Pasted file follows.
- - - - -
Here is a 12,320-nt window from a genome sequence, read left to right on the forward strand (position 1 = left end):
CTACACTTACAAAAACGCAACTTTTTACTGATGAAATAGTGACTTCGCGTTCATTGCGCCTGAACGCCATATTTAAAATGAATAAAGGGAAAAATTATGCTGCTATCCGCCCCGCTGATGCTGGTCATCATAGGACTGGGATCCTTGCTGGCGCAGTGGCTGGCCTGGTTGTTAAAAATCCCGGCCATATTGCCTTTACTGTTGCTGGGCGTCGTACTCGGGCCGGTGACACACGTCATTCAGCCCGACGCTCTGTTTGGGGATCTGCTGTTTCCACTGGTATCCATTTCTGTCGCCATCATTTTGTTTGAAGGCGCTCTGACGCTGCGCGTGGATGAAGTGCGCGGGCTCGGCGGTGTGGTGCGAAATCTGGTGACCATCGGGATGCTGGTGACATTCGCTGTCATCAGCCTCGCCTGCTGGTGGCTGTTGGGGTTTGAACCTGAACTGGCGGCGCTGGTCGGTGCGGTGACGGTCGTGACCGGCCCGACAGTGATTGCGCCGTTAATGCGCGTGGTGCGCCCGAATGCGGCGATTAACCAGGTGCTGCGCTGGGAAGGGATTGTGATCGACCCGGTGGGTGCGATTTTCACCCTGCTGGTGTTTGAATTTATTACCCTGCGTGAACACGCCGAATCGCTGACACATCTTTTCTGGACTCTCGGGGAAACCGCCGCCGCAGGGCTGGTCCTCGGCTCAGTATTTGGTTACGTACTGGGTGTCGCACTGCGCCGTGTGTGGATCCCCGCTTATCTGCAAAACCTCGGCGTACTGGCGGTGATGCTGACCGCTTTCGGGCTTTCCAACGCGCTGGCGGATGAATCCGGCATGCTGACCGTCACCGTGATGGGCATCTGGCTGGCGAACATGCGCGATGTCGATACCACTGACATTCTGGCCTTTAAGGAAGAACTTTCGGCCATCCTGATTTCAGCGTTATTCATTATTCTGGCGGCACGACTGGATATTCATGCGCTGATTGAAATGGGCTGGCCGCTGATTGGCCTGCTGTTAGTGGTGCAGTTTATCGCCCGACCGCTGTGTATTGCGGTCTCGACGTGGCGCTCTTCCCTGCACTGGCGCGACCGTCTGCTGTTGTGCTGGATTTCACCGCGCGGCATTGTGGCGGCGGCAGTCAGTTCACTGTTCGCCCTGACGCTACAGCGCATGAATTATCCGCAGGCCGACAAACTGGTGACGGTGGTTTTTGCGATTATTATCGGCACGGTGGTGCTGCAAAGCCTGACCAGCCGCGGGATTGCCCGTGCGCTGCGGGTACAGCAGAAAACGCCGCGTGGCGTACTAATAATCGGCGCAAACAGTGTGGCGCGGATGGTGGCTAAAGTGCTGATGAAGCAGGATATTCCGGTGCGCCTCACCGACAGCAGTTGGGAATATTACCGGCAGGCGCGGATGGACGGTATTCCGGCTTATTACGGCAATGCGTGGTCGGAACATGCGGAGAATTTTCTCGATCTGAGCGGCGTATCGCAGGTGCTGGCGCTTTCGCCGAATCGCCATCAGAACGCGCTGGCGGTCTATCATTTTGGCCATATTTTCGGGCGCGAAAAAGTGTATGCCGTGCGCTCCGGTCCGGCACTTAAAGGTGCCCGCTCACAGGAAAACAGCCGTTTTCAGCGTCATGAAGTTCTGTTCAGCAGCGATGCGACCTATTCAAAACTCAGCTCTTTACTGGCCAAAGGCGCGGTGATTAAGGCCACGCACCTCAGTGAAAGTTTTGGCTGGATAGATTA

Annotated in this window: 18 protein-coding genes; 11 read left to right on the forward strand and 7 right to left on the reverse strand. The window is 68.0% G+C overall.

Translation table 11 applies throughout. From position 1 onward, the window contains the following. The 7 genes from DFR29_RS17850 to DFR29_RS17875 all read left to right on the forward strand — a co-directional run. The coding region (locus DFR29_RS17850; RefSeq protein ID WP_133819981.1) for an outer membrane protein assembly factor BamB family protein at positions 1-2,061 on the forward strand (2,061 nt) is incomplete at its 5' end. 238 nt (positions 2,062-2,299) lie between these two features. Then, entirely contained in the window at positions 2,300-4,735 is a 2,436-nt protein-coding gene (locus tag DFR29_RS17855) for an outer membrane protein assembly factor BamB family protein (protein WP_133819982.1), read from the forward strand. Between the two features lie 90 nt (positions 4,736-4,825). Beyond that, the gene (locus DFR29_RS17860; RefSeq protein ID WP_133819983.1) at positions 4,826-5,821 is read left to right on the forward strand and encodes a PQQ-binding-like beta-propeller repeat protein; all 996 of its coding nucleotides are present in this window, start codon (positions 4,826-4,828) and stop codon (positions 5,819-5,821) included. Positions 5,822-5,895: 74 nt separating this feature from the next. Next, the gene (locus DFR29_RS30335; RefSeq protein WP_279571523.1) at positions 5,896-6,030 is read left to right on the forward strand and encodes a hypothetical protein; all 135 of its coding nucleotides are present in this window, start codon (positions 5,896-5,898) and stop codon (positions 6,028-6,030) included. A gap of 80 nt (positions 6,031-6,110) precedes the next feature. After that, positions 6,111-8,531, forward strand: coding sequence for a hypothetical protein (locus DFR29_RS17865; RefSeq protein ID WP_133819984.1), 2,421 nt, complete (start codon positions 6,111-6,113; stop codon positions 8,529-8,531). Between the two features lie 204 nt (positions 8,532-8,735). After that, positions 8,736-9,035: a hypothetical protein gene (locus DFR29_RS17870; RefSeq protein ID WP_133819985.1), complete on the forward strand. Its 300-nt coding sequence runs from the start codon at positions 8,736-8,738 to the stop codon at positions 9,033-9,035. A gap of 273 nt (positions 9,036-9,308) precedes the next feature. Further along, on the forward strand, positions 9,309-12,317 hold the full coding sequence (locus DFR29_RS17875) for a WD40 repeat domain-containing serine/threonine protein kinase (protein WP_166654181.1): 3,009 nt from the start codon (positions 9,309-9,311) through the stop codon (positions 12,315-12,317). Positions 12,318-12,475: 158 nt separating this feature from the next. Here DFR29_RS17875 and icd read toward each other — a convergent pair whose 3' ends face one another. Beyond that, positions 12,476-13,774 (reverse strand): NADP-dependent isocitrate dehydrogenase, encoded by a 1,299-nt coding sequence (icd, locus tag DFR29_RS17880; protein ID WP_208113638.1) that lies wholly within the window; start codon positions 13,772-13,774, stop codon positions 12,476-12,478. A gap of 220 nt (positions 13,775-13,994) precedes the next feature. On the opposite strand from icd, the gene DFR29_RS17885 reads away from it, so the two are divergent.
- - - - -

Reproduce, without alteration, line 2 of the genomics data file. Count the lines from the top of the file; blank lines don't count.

CTACACTTACAAAAACGCAACTTTTTACTGATGAAATAGTGACTTCGCGTTCATTGCGCCTGAACGCCATATTTAAAATGAATAAAGGGAAAAATTATGCTGCTATCCGCCCCGCTGATGCTGGTCATCATAGGACTGGGATCCTTGCTGGCGCAGTGGCTGGCCTGGTTGTTAAAAATCCCGGCCATATTGCCTTTACTGTTGCTGGGCGTCGTACTCGGGCCGGTGACACACGTCATTCAGCCCGACGCTCTGTTTGGGGATCTGCTGTTTCCACTGGTATCCATTTCTGTCGCCATCATTTTGTTTGAAGGCGCTCTGACGCTGCGCGTGGATGAAGTGCGCGGGCTCGGCGGTGTGGTGCGAAATCTGGTGACCATCGGGATGCTGGTGACATTCGCTGTCATCAGCCTCGCCTGCTGGTGGCTGTTGGGGTTTGAACCTGAACTGGCGGCGCTGGTCGGTGCGGTGACGGTCGTGACCGGCCCGACAGTGATTGCGCCGTTAATGCGCGTGGTGCGCCCGAATGCGGCGATTAACCAGGTGCTGCGCTGGGAAGGGATTGTGATCGACCCGGTGGGTGCGATTTTCACCCTGCTGGTGTTTGAATTTATTACCCTGCGTGAACACGCCGAATCGCTGACACATCTTTTCTGGACTCTCGGGGAAACCGCCGCCGCAGGGCTGGTCCTCGGCTCAGTATTTGGTTACGTACTGGGTGTCGCACTGCGCCGTGTGTGGATCCCCGCTTATCTGCAAAACCTCGGCGTACTGGCGGTGATGCTGACCGCTTTCGGGCTTTCCAACGCGCTGGCGGATGAATCCGGCATGCTGACCGTCACCGTGATGGGCATCTGGCTGGCGAACATGCGCGATGTCGATACCACTGACATTCTGGCCTTTAAGGAAGAACTTTCGGCCATCCTGATTTCAGCGTTATTCATTATTCTGGCGGCACGACTGGATATTCATGCGCTGATTGAAATGGGCTGGCCGCTGATTGGCCTGCTGTTAGTGGTGCAGTTTATCGCCCGACCGCTGTGTATTGCGGTCTCGACGTGGCGCTCTTCCCTGCACTGGCGCGACCGTCTGCTGTTGTGCTGGATTTCACCGCGCGGCATTGTGGCGGCGGCAGTCAGTTCACTGTTCGCCCTGACGCTACAGCGCATGAATTATCCGCAGGCCGACAAACTGGTGACGGTGGTTTTTGCGATTATTATCGGCACGGTGGTGCTGCAAAGCCTGACCAGCCGCGGGATTGCCCGTGCGCTGCGGGTACAGCAGAAAACGCCGCGTGGCGTACTAATAATCGGCGCAAACAGTGTGGCGCGGATGGTGGCTAAAGTGCTGATGAAGCAGGATATTCCGGTGCGCCTCACCGACAGCAGTTGGGAATATTACCGGCAGGCGCGGATGGACGGTATTCCGGCTTATTACGGCAATGCGTGGTCGGAACATGCGGAGAATTTTCTCGATCTGAGCGGCGTATCGCAGGTGCTGGCGCTTTCGCCGAATCGCCATCAGAACGCGCTGGCGGTCTATCATTTTGGCCATATTTTCGGGCGCGAAAAAGTGTATGCCGTGCGCTCCGGTCCGGCACTTAAAGGTGCCCGCTCACAGGAAAACAGCCGTTTTCAGCGTCATGAAGTTCTGTTCAGCAGCGATGCGACCTATTCAAAACTCAGCTCTTTACTGGCCAAAGGCGCGGTGATTAAGGCCACGCACCTCAGTGAAAGTTTTGGCTGGATAGATTA